30 Jul

To be seen at Frankenstein’s during the Edinburgh Festival
Sinatra was one of the most popular singers in living memory equalling the popularity of the Beatles and Elvis Presley. He sold more than a hundred and fifty million records in his lifetime.
Richard Shelton has the charm, the voice and the general audience welcoming persona of Sinatra. He also has the knowledge to write this engrossing story of the man’s life. A story that goes underneath the charm and shows the inner personality of an intriguing character. Among many anecdotes, Shelton tells us about how the Rat Pack started with a jokey altercation between him and Dean Martin
He begins with one of his earliest songs ‘ All or Nothing at all’ as he flirts with members of the audience. We are supposed to be at Palm Springs at his final show. His goodbye show. He says ‘1971 doesn’t agree with me. Songs about Lucy and diamonds in the sky? .What does it mean?’
His goodbye didn’t last long , He was back in harness after a couple of years. His biggest success was ‘New York New York in 1980. His voice may have deteriorated slightly but it was his commitment to words and music and his complete involvement in the mood of the songs that the audience loved
This was particularly true of love songs which became his staple diet after his break up with Ava Gardner. Richard shows this deep feeling in songs like ‘I’ve got you Under my skin’ and ‘I’m a fool to want you’ His role of the suffering man was incredibly moving and tears were imminent.
His marriage to Ava caused Sinatra a financial breakdown. But his resurrection came with the film ‘From Here to Eternity’ which won him an Academy Award.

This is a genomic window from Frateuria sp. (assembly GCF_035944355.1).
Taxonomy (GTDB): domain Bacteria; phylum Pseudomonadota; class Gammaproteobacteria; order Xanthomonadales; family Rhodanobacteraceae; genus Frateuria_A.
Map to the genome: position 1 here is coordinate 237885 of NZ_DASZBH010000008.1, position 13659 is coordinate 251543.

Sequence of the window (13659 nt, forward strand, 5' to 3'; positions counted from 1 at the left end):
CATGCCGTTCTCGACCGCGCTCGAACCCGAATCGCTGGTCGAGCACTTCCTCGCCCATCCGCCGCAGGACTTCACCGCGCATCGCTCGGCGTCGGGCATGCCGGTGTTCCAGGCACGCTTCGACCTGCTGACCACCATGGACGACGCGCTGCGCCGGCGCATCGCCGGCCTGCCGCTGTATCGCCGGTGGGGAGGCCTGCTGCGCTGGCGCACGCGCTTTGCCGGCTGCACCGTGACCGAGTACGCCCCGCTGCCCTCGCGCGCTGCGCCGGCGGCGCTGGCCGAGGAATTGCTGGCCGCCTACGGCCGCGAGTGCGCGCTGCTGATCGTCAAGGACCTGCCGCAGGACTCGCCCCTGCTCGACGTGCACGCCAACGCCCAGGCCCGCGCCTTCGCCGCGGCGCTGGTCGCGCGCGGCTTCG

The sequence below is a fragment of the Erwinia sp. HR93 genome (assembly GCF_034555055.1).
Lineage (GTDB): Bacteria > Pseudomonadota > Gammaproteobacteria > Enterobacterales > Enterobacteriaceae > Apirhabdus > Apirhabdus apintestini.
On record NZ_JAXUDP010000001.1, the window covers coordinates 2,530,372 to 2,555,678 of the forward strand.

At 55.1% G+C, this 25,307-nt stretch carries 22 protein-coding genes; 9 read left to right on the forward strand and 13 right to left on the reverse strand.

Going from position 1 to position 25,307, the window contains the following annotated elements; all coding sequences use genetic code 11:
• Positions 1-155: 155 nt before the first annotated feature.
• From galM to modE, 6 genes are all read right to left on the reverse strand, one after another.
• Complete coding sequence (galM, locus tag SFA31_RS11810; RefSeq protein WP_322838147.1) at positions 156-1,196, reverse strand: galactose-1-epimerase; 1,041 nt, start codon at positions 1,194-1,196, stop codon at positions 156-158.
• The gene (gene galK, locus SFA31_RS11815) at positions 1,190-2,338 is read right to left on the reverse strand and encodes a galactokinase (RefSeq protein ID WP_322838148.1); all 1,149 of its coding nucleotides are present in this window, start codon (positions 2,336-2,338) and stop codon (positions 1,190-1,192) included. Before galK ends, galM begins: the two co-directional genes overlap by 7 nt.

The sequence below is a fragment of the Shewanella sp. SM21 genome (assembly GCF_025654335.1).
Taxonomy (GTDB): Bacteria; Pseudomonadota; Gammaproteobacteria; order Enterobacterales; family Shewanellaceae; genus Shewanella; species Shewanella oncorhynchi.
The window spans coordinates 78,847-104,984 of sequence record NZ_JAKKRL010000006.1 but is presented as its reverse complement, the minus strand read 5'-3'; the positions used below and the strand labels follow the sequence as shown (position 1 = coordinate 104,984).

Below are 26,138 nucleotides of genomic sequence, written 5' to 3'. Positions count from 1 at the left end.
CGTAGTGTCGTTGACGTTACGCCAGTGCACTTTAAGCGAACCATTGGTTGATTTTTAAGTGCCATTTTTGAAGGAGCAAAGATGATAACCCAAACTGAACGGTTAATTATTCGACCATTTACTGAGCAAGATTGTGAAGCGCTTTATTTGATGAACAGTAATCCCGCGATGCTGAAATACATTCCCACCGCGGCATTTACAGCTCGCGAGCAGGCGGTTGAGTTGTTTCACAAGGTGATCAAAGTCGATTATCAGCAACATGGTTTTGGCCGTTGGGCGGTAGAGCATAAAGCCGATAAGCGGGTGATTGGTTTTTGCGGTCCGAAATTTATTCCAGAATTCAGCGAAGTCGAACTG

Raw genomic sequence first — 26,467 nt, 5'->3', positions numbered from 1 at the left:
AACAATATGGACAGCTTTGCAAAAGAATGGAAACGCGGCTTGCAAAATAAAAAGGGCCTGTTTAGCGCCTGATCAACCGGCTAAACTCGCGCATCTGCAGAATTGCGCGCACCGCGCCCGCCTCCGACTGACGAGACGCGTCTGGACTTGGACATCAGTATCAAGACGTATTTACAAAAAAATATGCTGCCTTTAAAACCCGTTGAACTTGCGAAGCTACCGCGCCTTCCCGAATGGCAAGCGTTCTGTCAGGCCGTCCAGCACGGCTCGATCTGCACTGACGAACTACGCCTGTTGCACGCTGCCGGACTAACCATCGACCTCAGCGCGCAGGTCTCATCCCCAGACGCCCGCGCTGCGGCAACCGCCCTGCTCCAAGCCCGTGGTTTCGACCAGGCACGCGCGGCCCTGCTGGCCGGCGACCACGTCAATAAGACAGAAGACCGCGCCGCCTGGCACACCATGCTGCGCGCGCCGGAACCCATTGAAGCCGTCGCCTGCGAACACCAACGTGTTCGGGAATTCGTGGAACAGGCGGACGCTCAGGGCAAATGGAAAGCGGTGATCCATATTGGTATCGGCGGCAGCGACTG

It is probably the political part of the show that is the most memorable. His association with the Sicilian Mafia was inevitable as they mostly owned the venues in which he worked, but it was because of this that he was investigated by the FBI. Although he worked to get Jack Kennedy elected, he was snubbed by the Kennedys’ because of his mafia connections. They preferred the company of Bing Crosby – a Republican. His hatred of the Kennedy’s extended to his ex-friend and Rat Pack member, Peter Lawford who was married to one of the Kennedys.
A fiery personality, he had altercations with The Press, with Tommy Dorsey and many others. And once he was hurt, he never forgave. He was able to overcome his hurt, but his anger against those who upset him never subsided.
Nevertheless ‘That’s Life’ He sings and asks for suggestions from the audience.
Inevitably they are ‘Set Em Up Joe’, ‘The Lady is a Tramp’ and of course, what has become his signature song.


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